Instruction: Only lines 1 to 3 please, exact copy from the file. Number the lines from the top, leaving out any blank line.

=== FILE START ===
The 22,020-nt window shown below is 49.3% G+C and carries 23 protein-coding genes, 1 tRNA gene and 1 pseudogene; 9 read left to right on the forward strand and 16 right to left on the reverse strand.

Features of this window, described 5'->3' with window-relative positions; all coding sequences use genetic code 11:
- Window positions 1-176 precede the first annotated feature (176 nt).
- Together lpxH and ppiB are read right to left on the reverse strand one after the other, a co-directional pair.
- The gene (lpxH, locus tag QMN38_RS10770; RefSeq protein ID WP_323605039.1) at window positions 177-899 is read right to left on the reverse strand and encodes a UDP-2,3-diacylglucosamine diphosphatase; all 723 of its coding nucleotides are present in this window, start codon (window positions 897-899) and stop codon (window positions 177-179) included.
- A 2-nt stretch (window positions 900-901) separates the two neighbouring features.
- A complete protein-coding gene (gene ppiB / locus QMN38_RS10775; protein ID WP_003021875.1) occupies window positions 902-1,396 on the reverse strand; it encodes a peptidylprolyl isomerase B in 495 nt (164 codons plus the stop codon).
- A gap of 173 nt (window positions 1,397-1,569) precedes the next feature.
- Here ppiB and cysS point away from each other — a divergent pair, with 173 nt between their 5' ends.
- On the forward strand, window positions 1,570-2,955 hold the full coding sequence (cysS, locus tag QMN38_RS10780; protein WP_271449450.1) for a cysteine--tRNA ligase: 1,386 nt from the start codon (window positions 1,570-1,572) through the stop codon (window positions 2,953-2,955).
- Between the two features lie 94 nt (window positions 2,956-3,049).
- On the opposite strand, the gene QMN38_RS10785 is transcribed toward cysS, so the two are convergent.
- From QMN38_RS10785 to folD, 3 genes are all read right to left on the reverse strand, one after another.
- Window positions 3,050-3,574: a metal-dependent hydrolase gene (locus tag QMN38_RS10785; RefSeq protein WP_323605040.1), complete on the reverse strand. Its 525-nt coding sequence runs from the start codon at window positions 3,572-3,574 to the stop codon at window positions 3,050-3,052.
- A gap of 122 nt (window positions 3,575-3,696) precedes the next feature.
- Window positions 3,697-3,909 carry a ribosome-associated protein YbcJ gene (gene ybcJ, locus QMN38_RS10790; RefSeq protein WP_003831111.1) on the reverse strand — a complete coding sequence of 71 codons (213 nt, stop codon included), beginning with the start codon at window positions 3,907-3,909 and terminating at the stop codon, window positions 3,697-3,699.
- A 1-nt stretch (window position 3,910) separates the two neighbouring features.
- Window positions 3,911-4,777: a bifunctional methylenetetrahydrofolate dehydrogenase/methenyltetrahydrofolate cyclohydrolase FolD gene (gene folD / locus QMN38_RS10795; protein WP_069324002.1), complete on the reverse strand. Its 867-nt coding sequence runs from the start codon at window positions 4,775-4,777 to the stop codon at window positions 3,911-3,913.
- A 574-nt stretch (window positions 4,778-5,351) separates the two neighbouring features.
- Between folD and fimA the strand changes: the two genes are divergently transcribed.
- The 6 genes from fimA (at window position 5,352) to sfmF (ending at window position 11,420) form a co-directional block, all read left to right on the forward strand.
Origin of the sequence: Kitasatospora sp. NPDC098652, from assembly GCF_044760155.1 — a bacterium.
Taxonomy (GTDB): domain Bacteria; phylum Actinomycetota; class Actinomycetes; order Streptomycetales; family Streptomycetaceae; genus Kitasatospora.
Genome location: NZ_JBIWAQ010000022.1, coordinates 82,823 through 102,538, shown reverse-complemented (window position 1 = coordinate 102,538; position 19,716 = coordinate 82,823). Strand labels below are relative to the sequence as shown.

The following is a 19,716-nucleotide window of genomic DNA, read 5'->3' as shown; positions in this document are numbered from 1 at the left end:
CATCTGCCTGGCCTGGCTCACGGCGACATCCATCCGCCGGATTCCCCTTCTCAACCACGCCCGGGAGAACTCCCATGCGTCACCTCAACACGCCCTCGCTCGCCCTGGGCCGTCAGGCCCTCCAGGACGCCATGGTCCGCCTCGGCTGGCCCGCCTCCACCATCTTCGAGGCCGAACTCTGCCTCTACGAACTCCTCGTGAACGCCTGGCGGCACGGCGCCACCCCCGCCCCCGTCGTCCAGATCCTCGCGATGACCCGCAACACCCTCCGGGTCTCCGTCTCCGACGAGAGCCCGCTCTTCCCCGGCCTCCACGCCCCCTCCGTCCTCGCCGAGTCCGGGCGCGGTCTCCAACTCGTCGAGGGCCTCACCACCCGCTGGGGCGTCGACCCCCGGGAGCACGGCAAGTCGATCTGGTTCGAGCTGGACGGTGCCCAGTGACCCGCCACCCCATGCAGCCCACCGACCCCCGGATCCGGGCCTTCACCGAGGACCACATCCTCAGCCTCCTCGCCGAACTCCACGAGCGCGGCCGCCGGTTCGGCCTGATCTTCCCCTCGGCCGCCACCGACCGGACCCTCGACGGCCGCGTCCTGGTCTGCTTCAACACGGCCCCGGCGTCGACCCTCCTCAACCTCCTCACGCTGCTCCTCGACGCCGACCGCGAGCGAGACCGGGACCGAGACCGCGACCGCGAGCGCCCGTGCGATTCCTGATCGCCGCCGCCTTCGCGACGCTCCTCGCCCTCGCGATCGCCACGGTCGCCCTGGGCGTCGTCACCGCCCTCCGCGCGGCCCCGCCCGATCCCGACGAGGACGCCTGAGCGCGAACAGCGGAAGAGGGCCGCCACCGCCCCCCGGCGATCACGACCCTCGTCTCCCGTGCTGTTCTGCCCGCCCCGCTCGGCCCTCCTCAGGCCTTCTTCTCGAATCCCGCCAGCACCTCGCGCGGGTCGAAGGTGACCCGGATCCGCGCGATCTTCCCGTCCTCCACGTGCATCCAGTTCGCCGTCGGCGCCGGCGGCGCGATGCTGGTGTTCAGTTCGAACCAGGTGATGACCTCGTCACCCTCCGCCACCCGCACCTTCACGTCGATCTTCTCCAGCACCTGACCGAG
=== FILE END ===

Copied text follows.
The 22,020-nt window shown below is 49.3% G+C and carries 23 protein-coding genes, 1 tRNA gene and 1 pseudogene; 9 read left to right on the forward strand and 16 right to left on the reverse strand.

Features of this window, described 5'->3' with window-relative positions; all coding sequences use genetic code 11:
- Window positions 1-176 precede the first annotated feature (176 nt).